Sunday, August 31, 2014

Happy Birthday, Miku Hatsune!

Is it weird to celebrate the 'birthday' of a computer created Japanese pop idol whose voice is drawn from a synthesized voice bank? Oh, well. Considering how VOCALOID music is a popular staple of anime culture, and that Miku Hatsune's popularity has soared in the past couple of years, there's nothing wrong with celebrating it.


Hatsune-san first hit shelves in 2007 on this day, making her program seven years old, although technically her outer persona is permanently sixteen years old. I know that Miku Hatsune is a polarizing figure - she's not a real person, although her voice bank was created by an actual voice actress, fandom's adoration of her can get overwhelming at times, and some people find her songs grating. Not me. Miku Hatsune was my first exposure to VOCALOID culture and I've enjoyed what fandom has created with her voice bank since then.

Saturday, August 30, 2014

Fujoshi O'Clock (8/30/14)

What time is it? It's Fujoshi O'Clock, the biweekly feature at Nagareboshi Review, when I bring to you the latest fujoshi-related news and reviews and various shiny BL-flavored things. There is also a focus on trans and bisexual anime/manga. Why? Because rotten girls need love too!

This week on Fujoshi O'Clock:


Reviews:


Am I missing your blog? Got some awesome fujoshi-related news and reviews you think deserve a shout-out? Poke me with a link and a bit of description over at my Twitter: @theseventhl. I'm always on the look out for more BL love!

Friday, August 29, 2014

Manga Review: Bleach GN 61

Bleach volume 61
Author: Tite Kubo
Viz Media/Shonen Jump
192 pages
With the true identity of his sword finally revealed, how will Ichigo take the next step forward? Will his new Zanpaku-to be enough to stop the invading Quincies? And just where does Uryu stand in all of this...?
I think I've reached the outer limits of how much mercy I can grant Tite Kubo for this series. It's a series that has run for over sixty volumes, and some of Kubo's tricks are getting tiresome to read. Of the main Weekly Shonen Jump trio of titles currently running, Bleach is easily my least favorite of the bunch, and it's because of chapters like these.
This isn't a terrible volume, since it does advance the Quincy/Soul Society war into a new stage and has a few good moments, but some mishandling of essential characters and a flood of new Quincies drag the whole book down. Not every book of Bleach is going to be a winner, but a lot of this seemed phoned in even by Kubo's own standards.

Wednesday, August 27, 2014

Wednesday Briefs: Washed Right Out, Chapter Four

Another Wednesday, another brief! I know this series isn't the usual thing I post on Nagareboshi Reviews, but I hope y'all are enjoying it so far. Anyway, here's the next part!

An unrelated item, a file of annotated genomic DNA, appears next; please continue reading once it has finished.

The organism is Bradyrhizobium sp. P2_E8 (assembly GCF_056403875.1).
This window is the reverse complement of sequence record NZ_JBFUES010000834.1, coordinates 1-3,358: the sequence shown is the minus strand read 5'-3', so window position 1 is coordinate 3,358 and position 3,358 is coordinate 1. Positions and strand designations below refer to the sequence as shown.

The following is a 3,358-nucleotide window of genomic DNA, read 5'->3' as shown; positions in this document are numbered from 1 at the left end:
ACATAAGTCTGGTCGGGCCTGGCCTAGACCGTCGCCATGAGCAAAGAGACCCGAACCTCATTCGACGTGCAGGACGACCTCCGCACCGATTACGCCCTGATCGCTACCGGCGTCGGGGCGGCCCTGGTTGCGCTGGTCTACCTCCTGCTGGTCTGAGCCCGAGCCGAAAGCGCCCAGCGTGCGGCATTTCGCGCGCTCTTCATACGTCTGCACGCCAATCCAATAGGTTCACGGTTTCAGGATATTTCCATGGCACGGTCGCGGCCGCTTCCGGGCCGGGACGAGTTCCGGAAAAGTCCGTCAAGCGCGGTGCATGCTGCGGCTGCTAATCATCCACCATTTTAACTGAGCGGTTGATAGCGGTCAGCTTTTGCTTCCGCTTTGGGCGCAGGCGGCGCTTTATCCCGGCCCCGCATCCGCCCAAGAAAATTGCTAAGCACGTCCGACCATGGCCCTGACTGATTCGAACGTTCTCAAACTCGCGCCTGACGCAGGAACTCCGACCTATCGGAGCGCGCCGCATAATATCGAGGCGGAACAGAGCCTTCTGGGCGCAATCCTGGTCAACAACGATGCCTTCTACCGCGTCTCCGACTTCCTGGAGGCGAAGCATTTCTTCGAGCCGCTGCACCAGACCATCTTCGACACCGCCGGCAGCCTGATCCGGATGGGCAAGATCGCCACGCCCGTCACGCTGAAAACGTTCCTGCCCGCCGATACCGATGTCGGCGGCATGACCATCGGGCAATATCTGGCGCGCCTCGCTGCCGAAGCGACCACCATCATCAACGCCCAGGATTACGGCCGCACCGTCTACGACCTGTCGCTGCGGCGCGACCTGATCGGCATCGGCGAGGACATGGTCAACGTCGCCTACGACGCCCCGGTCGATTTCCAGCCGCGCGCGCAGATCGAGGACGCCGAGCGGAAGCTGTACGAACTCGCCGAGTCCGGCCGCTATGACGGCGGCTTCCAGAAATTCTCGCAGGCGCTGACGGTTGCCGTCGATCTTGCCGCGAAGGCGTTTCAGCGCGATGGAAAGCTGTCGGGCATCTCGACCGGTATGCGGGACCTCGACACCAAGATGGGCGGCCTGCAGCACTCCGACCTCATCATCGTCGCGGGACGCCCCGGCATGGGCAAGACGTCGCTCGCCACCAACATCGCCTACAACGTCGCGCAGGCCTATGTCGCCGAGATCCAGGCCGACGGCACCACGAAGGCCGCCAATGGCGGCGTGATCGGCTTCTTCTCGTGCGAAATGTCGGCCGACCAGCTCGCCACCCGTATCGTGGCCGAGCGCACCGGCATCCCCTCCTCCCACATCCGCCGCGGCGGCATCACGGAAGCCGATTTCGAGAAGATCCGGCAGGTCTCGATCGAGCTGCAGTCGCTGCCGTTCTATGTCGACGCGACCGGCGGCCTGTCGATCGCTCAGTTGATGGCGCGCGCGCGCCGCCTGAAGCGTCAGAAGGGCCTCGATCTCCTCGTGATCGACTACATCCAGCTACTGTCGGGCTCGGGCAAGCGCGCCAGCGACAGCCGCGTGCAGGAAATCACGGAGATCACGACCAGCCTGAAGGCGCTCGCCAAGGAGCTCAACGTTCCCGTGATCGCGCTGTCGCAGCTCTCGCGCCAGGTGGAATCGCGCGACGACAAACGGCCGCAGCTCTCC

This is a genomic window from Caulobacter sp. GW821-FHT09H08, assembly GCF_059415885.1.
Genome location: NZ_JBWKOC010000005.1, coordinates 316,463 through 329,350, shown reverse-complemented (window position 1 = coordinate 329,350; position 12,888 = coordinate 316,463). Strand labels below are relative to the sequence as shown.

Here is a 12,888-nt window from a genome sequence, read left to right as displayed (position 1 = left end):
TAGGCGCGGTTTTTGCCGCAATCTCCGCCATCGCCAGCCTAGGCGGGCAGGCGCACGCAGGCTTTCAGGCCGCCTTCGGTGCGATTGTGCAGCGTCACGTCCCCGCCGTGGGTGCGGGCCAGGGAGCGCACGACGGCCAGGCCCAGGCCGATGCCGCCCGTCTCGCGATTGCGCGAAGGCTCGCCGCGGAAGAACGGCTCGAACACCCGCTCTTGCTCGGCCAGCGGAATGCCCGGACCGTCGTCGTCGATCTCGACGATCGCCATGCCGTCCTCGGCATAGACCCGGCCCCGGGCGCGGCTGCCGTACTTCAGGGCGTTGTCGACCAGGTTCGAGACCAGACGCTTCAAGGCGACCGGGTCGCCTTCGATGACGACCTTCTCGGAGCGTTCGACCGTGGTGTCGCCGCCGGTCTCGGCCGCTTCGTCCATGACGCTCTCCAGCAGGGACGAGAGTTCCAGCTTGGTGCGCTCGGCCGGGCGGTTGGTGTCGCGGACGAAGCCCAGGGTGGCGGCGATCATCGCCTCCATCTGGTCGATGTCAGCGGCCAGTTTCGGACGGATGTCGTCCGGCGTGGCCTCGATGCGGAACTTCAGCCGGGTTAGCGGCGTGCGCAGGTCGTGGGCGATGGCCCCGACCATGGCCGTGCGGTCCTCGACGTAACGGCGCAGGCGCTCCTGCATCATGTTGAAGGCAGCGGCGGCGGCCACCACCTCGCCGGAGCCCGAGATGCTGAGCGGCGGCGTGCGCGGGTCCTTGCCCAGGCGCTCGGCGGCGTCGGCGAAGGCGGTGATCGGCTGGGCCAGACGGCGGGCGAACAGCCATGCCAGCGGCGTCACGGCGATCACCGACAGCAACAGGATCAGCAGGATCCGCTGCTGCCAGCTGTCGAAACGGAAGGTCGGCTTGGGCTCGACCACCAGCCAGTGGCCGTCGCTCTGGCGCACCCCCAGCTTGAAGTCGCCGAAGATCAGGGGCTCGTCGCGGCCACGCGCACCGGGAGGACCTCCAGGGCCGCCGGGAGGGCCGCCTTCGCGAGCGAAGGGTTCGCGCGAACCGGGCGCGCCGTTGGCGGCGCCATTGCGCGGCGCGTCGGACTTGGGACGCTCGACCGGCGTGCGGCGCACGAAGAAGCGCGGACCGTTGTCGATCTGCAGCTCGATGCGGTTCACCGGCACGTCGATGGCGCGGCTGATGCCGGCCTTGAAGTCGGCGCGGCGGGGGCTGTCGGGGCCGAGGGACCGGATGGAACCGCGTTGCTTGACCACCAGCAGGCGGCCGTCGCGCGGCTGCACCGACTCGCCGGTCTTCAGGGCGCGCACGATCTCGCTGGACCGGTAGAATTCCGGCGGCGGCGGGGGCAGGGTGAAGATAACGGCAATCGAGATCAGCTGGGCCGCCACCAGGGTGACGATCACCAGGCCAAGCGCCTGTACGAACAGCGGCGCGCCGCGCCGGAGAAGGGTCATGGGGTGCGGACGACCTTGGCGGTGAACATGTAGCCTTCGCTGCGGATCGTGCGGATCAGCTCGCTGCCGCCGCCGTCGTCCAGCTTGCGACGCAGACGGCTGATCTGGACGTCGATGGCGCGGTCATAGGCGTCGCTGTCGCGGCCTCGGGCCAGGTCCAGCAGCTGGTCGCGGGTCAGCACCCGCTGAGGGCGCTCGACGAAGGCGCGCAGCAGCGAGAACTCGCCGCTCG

Washed Right Out, Chapter Four. Prompts used: use fairy dust in some way. Chapter one, two, and three are also up.
Riley had thought nothing could shift his mind away from the disaster of a love life hed left at home, and his boyfriend Jojo, who was probably worried sick over his precious Riley. Perhaps he was pacing the floors of his own apartment, wondering what Riley was doing and where he could be. The thought gave Riley a jolt of pleasure, followed by a low gut reaction of guilt.
Still, even if Jonathan had guessed for a hundred years, he probably wouldn't have guessed that Riley was now spending his evening with Karen, playing video games and making cakes. Hell, even Riley wouldn't have guessed the making cakes part.

Tuesday, August 26, 2014

Manga Review: Black Butler GN 17

Black Butler volume 17
Author: Yana Toboso
Yen Press
176 pages
Following the outcome of the annual cricket tourney and due in no small part to Sebastian, his uncommon butler, Earl Ciel Phantomhive finally has earned a seat at the Midnight Tea Party hosted by Weston's enigmatic headmaster. As moon-pale petals bloom on the lapels of the students who have been granted a place at his table, the man who holds all authority at the college reveals himself to his guests. Will his appearance shed light on the fate of the missing students or conceal the path to the truth in yet more darkness?
Don't be fooled by the official synopsis. A good chunk of this volume—about half of it, really—is dedicated to the end of the cricket tourney. It's a ridiculous, farcical take on the English sport but it's so darn Kuroshitsuji I can forgive it. The whole book is very Yana Toboso, from the elaborate outfits to the unexpected plot twists and the cameos from favorite characters, and it pushes us through into the final act of the Weston College mystery arc.